The international NGO’s index assessed 180 countries and territories by their perceived levels of public sector corruption, according to experts and businesspeople.
The CPI used a scale of zero (highly corrupt) to 100 (very clean) to gauge perceptions. Finland was given 85 points, which meant that its ranking remained unchanged from last year. Norway and Switzerland also received the same score.
The wider global perspective was considerably grimmer, with over six billion people deemed to be living in countries that are corrupt.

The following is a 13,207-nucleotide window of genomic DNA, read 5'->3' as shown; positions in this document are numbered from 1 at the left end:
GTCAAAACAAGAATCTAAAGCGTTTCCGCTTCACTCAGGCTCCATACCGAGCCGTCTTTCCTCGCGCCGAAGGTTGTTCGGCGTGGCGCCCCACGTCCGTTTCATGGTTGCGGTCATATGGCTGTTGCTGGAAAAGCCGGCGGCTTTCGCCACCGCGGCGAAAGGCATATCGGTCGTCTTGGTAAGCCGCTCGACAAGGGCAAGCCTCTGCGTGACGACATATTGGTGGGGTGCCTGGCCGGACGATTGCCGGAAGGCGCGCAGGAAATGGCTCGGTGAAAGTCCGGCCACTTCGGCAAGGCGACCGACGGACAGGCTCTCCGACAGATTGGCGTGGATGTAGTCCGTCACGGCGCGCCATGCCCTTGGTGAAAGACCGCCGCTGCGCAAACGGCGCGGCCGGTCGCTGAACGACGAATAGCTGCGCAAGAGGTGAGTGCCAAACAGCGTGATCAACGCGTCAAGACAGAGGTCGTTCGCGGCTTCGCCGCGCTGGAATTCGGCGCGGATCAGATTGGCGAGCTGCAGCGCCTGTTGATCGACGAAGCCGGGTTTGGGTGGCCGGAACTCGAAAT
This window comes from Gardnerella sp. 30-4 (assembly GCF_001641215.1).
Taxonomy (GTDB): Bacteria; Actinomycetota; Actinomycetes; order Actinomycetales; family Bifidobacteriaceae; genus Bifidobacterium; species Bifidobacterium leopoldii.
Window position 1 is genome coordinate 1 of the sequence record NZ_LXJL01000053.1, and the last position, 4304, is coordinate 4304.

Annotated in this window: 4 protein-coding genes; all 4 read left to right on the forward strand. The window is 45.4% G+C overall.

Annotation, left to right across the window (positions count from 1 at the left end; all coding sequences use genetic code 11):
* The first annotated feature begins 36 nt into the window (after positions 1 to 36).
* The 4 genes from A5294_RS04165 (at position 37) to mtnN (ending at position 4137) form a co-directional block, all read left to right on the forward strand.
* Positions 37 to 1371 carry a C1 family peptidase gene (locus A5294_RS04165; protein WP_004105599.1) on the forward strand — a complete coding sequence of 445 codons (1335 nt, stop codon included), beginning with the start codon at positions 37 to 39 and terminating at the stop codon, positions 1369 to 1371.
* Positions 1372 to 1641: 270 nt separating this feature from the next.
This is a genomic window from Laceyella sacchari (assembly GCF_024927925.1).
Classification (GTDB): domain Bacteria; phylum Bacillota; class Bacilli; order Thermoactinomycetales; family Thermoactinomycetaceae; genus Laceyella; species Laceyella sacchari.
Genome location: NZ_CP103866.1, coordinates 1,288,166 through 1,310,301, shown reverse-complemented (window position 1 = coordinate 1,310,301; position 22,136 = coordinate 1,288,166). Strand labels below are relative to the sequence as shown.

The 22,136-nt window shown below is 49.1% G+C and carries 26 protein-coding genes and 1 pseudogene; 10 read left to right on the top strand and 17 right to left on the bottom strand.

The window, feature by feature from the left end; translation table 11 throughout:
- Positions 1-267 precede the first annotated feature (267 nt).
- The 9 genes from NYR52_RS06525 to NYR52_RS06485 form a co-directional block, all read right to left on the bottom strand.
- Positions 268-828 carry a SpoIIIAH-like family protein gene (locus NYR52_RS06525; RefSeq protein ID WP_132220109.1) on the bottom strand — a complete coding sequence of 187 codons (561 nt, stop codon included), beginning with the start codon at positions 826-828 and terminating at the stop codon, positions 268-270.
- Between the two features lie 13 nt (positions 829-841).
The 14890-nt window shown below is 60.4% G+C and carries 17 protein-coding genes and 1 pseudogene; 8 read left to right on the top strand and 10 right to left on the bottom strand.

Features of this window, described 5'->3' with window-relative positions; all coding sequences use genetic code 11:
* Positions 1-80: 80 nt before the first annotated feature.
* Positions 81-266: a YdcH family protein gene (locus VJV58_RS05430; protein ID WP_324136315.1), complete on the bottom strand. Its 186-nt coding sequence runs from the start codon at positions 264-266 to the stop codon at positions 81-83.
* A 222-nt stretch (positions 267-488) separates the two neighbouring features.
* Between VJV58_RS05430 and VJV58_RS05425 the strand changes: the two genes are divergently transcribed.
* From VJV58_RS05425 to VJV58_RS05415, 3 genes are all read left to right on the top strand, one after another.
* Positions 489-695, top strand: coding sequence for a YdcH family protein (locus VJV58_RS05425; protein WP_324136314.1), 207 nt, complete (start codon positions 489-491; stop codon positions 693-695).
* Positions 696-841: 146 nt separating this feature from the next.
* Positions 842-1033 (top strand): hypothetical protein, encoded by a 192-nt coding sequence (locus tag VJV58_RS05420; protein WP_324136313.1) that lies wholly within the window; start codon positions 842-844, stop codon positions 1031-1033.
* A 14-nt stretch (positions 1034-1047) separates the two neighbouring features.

“No activist or reporter should have to fear for their lives when speaking out against corruption,” says Patricia Moreira, managing director of Transparency International. “Given current crackdowns on both civil society and the media worldwide, we need to do more to protect those who speak up.”
New Zealand and Denmark topped the list in 2018, with Syria, South Sudan and Somalia at the other end of the scale.